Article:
YORK’S libraries boss Fiona Williams gives a couple of very important assurances in her interview today.

There will be no library closures on her watch, she says. And there will continue to be professional staff in every York library.

Both of those pledges may come as a relief to library users and library staff.

The city’s library service is going through an uncertain period. From April 1, it will cease to be under city council control. Instead, the 16 libraries and the city archive will be run by a new, independent charity: a “community benefit society”.

The immediate reason for the city council to be hiving the service off is to save money.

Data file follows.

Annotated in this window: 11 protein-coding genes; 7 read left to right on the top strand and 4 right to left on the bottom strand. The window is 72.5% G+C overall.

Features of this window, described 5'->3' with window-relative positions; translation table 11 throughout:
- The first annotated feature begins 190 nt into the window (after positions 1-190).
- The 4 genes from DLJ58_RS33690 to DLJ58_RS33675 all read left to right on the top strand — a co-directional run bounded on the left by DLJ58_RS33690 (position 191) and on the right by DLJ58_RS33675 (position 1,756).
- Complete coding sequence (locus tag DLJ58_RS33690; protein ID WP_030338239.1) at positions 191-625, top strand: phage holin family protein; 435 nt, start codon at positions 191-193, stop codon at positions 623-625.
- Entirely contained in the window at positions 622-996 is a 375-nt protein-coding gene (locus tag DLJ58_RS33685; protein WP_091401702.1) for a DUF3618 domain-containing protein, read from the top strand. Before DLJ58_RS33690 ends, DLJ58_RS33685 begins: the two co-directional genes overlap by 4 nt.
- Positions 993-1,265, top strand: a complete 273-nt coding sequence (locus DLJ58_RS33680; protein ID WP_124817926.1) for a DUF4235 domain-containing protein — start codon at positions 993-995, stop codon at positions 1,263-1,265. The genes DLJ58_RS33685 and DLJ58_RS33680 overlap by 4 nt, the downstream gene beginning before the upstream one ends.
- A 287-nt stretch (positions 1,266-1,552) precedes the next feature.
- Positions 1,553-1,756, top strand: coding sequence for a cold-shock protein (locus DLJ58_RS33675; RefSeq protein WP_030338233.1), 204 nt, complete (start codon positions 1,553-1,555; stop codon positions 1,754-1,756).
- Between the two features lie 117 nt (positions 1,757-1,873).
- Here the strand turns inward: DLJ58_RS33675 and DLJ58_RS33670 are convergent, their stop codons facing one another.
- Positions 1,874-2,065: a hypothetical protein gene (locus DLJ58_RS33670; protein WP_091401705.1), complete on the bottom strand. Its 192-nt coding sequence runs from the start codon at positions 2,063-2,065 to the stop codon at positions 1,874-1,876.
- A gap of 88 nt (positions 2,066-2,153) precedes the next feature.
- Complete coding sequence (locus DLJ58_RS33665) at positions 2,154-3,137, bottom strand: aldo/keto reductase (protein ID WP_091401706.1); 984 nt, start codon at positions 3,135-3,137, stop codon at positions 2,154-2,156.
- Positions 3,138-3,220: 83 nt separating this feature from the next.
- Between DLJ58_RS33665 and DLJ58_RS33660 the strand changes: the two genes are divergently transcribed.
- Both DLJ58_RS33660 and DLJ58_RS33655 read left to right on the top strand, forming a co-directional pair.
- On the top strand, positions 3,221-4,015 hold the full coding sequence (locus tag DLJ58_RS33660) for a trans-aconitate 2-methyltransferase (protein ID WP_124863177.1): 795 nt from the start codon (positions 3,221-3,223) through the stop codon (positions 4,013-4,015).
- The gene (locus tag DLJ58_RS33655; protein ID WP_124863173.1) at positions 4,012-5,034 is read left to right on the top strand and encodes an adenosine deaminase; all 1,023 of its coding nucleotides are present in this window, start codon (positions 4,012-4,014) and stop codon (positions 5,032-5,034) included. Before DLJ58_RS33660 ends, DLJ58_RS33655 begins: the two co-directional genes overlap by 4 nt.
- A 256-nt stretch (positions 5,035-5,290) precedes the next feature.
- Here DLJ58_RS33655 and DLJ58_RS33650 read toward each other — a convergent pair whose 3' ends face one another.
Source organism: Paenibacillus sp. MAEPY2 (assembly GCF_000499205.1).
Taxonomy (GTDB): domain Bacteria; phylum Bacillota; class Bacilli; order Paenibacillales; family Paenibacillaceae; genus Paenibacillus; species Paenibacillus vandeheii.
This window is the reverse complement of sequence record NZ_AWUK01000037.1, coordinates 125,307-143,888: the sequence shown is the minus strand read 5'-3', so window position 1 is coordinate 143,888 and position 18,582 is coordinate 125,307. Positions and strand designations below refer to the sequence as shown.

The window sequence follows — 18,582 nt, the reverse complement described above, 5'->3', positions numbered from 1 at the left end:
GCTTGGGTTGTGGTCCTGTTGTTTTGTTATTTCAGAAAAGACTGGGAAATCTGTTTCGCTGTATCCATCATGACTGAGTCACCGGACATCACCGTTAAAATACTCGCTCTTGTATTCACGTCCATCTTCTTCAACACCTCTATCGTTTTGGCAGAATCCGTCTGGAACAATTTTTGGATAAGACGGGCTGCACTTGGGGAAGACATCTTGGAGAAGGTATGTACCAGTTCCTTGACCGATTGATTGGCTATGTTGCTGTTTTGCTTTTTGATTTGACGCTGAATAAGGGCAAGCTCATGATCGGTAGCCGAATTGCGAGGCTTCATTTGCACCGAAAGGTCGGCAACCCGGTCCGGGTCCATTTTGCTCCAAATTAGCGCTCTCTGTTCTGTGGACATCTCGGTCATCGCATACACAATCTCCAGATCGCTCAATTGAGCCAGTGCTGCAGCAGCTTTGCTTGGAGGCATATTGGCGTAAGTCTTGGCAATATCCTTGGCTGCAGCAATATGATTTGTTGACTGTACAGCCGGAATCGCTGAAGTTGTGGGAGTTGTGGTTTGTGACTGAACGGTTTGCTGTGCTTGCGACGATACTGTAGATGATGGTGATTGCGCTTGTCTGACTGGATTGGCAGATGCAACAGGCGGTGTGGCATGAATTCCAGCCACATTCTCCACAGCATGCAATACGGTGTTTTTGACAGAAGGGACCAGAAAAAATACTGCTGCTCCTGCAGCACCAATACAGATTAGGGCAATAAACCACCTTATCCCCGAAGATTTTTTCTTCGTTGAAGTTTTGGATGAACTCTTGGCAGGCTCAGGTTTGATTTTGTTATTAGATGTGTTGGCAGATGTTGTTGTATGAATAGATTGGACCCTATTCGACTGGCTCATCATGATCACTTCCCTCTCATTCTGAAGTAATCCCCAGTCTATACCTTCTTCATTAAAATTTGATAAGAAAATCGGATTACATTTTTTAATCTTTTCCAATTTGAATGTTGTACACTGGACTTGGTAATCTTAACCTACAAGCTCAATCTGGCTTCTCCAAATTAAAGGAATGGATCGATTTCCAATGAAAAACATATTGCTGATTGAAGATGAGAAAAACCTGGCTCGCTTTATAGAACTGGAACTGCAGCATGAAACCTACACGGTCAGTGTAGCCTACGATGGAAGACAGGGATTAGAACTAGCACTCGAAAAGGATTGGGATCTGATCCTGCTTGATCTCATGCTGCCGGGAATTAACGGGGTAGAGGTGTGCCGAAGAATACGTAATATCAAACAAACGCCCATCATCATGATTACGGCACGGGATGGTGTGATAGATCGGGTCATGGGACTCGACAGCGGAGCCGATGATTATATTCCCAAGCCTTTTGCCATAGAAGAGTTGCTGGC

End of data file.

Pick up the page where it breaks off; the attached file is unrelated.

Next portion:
A quarter of a million pounds has already been cut from the libraries’ annual budget, at a cost of ten full-time jobs (though no-one was made compulsorily redundant).

With the council continuing to provide the new library mutual’s core funding of about £1.9 million a year from April 1, there will be further cuts ahead: £100,000 this year, and another £50,000 next year.

The good news is that Ms Williams, who from April 1 will be the new library organisation’s chief executive, is confident she will be more than able to make up that shortfall.

The new charity will qualify for rates relief, she said; it will be able to tap into funding sources not available to the council; and it will also be able to accept donations.

Her aim, therefore, is to provide a library service that is better than the one we have now.

It will be a tough challenge, but we look forward to her delivering on that. Libraries are simply too important to be allowed to wither through lack of adequate funding.